truth and the middle ground

Tue, 12 Apr 1994 11:09:28 CDT

I like and value both Bob and Doug. While I don't want to
seem like a polyanna--there IS a middle ground. Try this for size, and if
there are holes, fill them. Cultural relativism is not value-free but value-
laden. The basic assumption is that falsehood is BAD and truth is GOOD and
that methods of investigation must uncover falsehood and substitute what can be
DEMONSTRATED to be true. This is our only claim for scientific method in
cultural anthropology--we have to start with the assumption that we could be
wrong and find ways to present out research and results in a way that allows
for the identification of errors (of logic, of data, of sufficient data to
demonstrate a generalization, etc.). Because we can and do use different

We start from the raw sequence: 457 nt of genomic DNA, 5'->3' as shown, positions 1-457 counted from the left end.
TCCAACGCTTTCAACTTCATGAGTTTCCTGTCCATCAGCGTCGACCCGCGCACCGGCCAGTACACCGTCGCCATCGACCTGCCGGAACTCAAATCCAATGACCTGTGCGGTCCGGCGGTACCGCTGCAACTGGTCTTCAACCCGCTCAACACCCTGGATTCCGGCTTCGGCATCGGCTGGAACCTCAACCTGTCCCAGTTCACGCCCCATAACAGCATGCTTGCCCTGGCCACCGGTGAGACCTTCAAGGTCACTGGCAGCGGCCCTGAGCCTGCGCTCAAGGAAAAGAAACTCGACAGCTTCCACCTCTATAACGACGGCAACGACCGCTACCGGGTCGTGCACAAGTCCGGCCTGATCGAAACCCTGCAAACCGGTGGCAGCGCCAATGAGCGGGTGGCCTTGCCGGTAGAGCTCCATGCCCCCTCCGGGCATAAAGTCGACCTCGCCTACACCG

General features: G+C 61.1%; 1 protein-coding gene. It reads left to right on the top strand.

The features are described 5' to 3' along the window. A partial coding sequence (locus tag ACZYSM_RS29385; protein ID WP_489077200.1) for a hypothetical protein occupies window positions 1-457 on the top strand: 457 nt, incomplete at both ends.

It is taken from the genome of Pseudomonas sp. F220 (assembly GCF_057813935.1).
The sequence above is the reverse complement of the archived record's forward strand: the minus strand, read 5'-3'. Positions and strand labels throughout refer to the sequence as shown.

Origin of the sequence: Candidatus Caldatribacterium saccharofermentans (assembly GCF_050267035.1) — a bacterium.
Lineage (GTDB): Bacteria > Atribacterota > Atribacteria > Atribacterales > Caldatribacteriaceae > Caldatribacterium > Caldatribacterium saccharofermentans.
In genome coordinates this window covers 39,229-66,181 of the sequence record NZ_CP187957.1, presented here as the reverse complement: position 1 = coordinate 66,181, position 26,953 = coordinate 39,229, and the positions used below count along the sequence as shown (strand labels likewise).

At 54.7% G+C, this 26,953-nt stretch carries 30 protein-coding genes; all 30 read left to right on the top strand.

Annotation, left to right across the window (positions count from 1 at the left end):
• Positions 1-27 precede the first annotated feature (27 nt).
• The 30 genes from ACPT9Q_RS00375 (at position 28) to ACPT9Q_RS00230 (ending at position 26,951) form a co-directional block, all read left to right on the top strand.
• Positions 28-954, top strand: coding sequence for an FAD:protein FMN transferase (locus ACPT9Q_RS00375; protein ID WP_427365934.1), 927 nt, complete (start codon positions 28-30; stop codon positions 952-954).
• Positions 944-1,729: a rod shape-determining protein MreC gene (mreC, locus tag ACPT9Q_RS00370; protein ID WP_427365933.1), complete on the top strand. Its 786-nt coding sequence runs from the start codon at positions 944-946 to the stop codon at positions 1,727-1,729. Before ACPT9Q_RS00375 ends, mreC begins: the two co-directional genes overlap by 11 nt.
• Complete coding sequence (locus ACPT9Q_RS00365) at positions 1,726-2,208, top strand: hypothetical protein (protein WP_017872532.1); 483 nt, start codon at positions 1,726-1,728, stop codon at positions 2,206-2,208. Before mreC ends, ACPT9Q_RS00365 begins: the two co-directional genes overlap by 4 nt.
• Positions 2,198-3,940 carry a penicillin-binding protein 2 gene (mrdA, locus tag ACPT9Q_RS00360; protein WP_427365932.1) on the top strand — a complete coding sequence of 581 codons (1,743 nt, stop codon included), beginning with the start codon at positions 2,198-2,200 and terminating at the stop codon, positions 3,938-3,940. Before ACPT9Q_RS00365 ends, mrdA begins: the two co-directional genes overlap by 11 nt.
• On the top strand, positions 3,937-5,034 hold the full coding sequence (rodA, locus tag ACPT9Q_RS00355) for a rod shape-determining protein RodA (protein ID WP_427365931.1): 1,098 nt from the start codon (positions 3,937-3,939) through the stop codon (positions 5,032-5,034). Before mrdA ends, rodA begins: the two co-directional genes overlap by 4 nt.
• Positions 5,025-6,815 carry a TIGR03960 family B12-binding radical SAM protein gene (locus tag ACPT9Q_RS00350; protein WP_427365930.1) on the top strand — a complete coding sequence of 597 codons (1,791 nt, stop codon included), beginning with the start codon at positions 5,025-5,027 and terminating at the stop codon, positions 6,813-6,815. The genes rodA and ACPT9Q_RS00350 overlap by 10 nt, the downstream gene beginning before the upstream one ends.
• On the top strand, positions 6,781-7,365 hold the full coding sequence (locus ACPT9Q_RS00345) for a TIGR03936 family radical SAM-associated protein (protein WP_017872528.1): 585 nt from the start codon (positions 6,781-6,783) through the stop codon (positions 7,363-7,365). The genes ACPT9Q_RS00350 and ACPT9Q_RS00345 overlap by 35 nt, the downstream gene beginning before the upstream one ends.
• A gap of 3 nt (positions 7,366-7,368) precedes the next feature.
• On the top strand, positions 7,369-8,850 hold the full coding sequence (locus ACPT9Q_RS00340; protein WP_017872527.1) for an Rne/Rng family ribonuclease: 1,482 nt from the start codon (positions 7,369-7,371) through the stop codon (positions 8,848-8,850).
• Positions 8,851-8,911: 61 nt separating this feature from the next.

methods to collect our data, often tailored to the stuff to be observed, and
because our original focus of observation always is connected with other areas
of endeavor, other activities, etc., that we did not count on at the beginning,
it often happens that our generalizations can be correct in one context and
either wrong or incomplete in others. I have several examples from my own
experience of being simultaneously dead right and dead wrong. The issue of
truth is non-trivial, but it is also closely connected to the hierarchical
ordering of generalizations that we can make about (a) the folks we study and
(b) the possible comparisons between "our" folks and other folks. The issue
of truth is, to my mind, heavily dependent on the context of assertion and
the level of generalization at which the assertion is made. So I either
agree with both of you or disagree with both of you. Like I said, I hope this
isn't polyanna (or pompous).
Mike Lieber